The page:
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HDFS, mail # dev - HDFS Blockreport question

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Re: HDFS Blockreport question
Brian Bockelman 2010-04-06, 14:50
Hey Jay,

I think, if you're experienced in implementing transfer protocols, it is not difficult to implement the HDFS wire protocol.  As you point out, they are subject to change between releases (especially between 0.20, 0.21, and 0.22) and basically documented in fragments in the java source code.  At least, I looked at doing this for the read portions, and it wasn't horrible.

However, the *really hard part* is the client retry/recovery logic.  That's where a lot of the intelligence is, in very large classes, and not incredibly well-documented.

I've had lots of luck with scaling libhdfs - we average >20TB / day and billions of I/O operations a day with it.  I'd strongly advise not re-inventing the wheel, unless it's for a research project.


On Apr 6, 2010, at 8:53 AM, Jay Booth wrote:

> A pure C library to communicate with HDFS?
> Certainly possible, but it would be a lot of work, and the HDFS wire
> protocols are ad hoc, only somewhat documented and subject to change between
> releases right now so you'd be chasing a moving target.  I'd try to think of
> another way to accomplish what you want to do before attempting a client
> reimplementation in C right now..  if you only need to talk to the namenode
> and not the datanodes it might be a little easier but still, lots of work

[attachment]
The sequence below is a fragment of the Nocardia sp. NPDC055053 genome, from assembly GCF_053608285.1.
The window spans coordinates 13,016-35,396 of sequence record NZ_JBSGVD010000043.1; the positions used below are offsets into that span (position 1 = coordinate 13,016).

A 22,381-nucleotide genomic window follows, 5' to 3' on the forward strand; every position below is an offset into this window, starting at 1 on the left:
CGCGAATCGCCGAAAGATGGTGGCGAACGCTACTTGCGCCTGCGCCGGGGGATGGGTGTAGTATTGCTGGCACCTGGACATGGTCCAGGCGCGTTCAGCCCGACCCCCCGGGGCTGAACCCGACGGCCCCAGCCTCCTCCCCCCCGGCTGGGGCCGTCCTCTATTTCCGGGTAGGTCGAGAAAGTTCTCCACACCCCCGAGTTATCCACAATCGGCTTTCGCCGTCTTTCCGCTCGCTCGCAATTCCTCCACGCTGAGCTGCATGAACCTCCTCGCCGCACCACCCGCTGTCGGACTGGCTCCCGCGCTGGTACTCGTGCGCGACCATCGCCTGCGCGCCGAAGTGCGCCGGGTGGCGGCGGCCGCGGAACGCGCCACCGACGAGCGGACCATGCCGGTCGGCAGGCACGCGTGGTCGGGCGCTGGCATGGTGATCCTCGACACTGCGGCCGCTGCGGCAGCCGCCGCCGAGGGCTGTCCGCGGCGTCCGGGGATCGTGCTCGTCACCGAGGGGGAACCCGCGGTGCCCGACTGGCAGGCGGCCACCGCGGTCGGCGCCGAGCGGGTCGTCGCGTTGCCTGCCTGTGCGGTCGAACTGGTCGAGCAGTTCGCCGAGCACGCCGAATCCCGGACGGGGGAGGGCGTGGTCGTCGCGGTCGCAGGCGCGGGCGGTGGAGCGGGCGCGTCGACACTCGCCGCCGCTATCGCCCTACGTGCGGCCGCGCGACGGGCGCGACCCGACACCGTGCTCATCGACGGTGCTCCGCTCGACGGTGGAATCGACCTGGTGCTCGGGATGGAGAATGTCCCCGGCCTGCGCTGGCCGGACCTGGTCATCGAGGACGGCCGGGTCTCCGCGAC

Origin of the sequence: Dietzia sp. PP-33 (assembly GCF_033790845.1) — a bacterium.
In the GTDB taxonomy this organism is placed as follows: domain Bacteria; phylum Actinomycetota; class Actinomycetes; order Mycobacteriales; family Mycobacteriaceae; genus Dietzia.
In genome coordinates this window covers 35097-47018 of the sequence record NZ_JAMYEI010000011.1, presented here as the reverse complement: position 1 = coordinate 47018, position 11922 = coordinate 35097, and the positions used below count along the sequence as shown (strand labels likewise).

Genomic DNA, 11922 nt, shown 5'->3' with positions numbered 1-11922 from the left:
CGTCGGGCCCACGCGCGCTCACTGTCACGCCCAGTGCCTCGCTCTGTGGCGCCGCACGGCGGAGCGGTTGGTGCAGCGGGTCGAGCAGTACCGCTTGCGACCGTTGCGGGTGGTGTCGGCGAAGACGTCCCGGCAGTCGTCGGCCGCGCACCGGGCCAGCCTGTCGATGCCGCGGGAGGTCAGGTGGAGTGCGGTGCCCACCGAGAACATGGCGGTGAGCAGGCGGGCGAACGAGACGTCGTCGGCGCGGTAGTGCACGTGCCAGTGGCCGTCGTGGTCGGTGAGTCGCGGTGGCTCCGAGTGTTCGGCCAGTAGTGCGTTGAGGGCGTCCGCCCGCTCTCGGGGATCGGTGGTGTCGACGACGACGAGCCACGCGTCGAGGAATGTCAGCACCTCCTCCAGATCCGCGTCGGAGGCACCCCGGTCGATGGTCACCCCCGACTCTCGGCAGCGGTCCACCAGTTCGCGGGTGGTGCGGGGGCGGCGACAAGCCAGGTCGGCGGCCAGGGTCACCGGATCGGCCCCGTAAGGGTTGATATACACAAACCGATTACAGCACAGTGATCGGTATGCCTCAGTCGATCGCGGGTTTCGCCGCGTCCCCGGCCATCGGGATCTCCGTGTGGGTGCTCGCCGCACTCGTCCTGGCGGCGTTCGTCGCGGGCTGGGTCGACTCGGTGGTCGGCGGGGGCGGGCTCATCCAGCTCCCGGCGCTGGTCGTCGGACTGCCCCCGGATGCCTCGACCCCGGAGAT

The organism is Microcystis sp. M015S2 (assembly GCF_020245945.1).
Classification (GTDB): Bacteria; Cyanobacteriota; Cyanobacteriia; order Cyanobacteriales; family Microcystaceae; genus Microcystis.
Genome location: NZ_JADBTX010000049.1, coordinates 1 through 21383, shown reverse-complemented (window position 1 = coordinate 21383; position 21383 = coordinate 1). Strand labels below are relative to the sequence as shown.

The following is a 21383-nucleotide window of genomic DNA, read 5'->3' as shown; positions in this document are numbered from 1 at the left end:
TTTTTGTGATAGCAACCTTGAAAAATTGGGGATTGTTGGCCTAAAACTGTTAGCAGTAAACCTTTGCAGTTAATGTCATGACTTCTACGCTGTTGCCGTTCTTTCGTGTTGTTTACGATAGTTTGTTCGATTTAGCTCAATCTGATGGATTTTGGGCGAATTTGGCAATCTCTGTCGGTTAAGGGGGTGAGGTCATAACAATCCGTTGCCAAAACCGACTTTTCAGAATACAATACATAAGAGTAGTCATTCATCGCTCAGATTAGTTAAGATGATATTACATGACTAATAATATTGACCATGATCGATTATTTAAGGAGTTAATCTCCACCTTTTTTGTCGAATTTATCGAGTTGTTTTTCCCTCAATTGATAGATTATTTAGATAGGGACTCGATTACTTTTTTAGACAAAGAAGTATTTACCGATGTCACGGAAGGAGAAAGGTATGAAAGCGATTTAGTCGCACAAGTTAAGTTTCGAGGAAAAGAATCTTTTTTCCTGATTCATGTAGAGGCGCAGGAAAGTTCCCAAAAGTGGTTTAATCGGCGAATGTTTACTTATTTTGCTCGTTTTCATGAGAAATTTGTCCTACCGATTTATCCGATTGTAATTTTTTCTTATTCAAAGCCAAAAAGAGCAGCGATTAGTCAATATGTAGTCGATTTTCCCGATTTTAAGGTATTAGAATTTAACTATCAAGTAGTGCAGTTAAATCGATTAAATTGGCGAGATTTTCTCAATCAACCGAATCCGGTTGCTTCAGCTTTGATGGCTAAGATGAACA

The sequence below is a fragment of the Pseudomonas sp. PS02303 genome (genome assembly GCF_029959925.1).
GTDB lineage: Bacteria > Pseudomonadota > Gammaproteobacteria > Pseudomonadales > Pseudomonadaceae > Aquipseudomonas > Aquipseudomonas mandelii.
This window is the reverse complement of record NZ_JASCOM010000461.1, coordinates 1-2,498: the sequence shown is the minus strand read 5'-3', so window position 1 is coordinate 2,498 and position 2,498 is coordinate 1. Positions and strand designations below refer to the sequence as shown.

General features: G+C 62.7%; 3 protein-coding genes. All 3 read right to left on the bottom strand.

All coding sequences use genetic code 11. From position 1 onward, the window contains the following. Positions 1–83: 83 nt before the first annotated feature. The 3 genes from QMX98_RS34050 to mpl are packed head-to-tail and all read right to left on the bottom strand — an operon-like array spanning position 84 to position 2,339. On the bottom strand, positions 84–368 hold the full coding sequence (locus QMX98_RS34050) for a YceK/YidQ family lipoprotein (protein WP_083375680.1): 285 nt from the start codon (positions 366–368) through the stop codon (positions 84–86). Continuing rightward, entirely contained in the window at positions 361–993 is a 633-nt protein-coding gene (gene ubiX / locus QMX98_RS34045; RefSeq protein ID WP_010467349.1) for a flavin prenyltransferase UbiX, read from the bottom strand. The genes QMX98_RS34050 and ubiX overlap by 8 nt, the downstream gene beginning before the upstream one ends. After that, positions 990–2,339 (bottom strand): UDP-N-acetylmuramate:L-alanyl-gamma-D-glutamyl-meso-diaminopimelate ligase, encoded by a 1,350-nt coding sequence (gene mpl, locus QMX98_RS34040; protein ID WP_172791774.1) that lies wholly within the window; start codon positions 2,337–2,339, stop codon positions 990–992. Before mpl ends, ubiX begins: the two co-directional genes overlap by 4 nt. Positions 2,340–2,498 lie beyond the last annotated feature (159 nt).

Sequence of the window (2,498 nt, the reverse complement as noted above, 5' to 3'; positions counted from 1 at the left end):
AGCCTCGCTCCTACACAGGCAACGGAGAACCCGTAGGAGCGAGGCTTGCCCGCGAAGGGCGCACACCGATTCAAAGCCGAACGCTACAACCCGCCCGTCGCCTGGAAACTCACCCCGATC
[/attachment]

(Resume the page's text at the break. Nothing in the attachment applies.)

> that will probably be obsolete after another release or two.
> On Tue, Apr 6, 2010 at 9:47 AM, Alberich de megres <[EMAIL PROTECTED]>wrote:
>> Thanks!
>> I'm already using eclipse to browse the code.
>> In this scenario, i could understand that java serializes the object
>> through the network and its parameters.  is that ok?
>> For example, if i want to make a pure C library (with no JNI
>> interfaces).. is it possible/feasible? or it will be like to freeze
>> the hell?
>> Thanks once again!!!
>> On Sat, Apr 3, 2010 at 1:54 AM, Ryan Rawson <[EMAIL PROTECTED]> wrote:
>>> If you look at the getProxy code it passes an "Invoker" (or something
>>> like that) which the proxy code uses to delegate calls TO.  The
>>> Invoker will call another class "Client" which has sub-classes like
>>> Call, and Connection which wrap the actual java IO.  This all lives in
>>> the org.apache.hadoop.ipc package.
>>> Be sure to use a good IDE like IJ or Eclipse to browse the code, it
>>> makes following all this stuff much easier.
>>> On Fri, Apr 2, 2010 at 4:39 PM, Alberich de megres
>>> <[EMAIL PROTECTED]> wrote:
>>>> Hi again!
>>>> Anyone could help me?
>>>> I could not understand how RPC class works. For me, only tries to
>>>> instantiates a single interfaces with no declaration for some methods
>>>> like blockreport. But then it uses rpc.getproxy to get new class wich
>>>> send messages with name node.
>>>> I'm sorry for this silly question, but i am really lost at this point.
>>>> Thanks for the patience.
>>>> On Fri, Apr 2, 2010 at 2:11 AM, Alberich de megres
>>>> <[EMAIL PROTECTED]> wrote:
>>>>> Hi Jay!
>>>>> thanks for the answear but i'm asking for what it works it sends?
>>>>> blockreport is an interface in DatanodeProtocol that has no
>>>>> declaration.
>>>>> thanks!
>>>>> On Thu, Apr 1, 2010 at 5:50 PM, Jay Booth <[EMAIL PROTECTED]> wrote:
>>>>>> In DataNode:
>>>>>> public DatanodeProtocol namenode
>>>>>> It's not a reference to an actual namenode, it's a wrapper for a
>> network
>>>>>> protocol created by that RPC.waitForProxy call -- so when it calls
>>>>>> namenode.blockReport, it's sending that information over RPC to the
>> namenode
>>>>>> instance over the network
>>>>>> On Thu, Apr 1, 2010 at 5:50 AM, Alberich de megres <
>>>>>>> Hi everyone!
>>>>>>> sailing throught the hdfs source code that comes with hadoop 0.20.2,
>> i
>>>>>>> could not understand how hdfs sends blockreport to nameNode.
>>>>>>> As i can see, in
>>>>>>> src/hdfs/org/apache/hadoop/hdfs/server/datanode/DataNode.java we